The only solution Mr. Bowyer and people like him ever propose is that his taxes should be cut. Everything flows naturally from that, apparently, and without any further planning. Well, we now have a pretty clear picture of what this looks like on a national scale. Why should we think it'll be any better on a regional scale?

Tuesday, January 20, 2009 4:59:00 PM  
Anonymous Anonymous said...

Jerry B. and his Trib/Scaife Libertarian (whatever that is) enablers are professional city haters. I guess their disdain for all things urban somewhat balances occasional Allegheny Conference cheerleading, but beyond that, their skewed analyses hold little value.

Tuesday, January 20, 2009 5:03:00 PM  
Blogger Unknown said...

J.B. obviously just doesn't like cities period and what they mean to regions. Sounds like he would prefer a suburban ring with nothing in the middle, regardless of the city.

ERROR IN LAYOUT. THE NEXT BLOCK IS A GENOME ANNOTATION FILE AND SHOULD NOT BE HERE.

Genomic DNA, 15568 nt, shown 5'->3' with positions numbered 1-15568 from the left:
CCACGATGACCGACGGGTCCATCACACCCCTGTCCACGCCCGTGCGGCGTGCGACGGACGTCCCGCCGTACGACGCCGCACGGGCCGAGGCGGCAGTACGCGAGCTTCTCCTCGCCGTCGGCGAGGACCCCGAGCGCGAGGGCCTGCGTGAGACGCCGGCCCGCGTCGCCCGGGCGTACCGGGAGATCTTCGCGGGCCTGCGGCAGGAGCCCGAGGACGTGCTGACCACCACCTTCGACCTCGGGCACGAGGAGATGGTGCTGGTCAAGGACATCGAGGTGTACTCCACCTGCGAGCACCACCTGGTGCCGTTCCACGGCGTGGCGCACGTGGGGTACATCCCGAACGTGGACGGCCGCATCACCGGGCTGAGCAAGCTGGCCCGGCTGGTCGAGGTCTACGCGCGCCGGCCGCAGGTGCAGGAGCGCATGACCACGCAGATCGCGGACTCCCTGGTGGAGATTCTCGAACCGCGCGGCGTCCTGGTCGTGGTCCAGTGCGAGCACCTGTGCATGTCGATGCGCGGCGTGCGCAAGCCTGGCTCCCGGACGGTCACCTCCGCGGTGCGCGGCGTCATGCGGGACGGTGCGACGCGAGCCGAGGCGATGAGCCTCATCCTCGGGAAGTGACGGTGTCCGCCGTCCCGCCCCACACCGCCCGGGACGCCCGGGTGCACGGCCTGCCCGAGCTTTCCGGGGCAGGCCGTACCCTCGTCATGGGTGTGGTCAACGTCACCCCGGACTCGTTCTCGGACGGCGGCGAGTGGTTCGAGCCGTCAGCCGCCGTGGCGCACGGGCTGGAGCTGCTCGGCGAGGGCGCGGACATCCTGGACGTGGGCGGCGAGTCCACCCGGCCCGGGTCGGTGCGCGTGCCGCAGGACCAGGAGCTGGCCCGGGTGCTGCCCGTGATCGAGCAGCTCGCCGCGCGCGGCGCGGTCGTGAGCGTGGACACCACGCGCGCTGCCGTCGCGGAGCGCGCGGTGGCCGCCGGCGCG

Where's the metrics to show the imbalance of tax dollars going to support the economic development of non-urban areas, increasing the public burden for roads and infrastructure and all the other hidden or deferred costs that comes with supporting sprawl. Let alone a truthful gaze into the source of problem of urban areas and how these place got to be the way they are.

Tuesday, January 20, 2009 5:57:00 PM  
Blogger Jerry said...

OMG OMG OMG I was just browsing Mike Madison's other blog and I came across this blurb. Jerry Bowyer wrote a book about the financial boom of 2003, attributing it to George Bush.

Can somebody explain to me why the WSJ is so highly-regarded when they give editorial space to someone with such laughably ridiculous ideas?

Wednesday, January 21, 2009 12:08:00 AM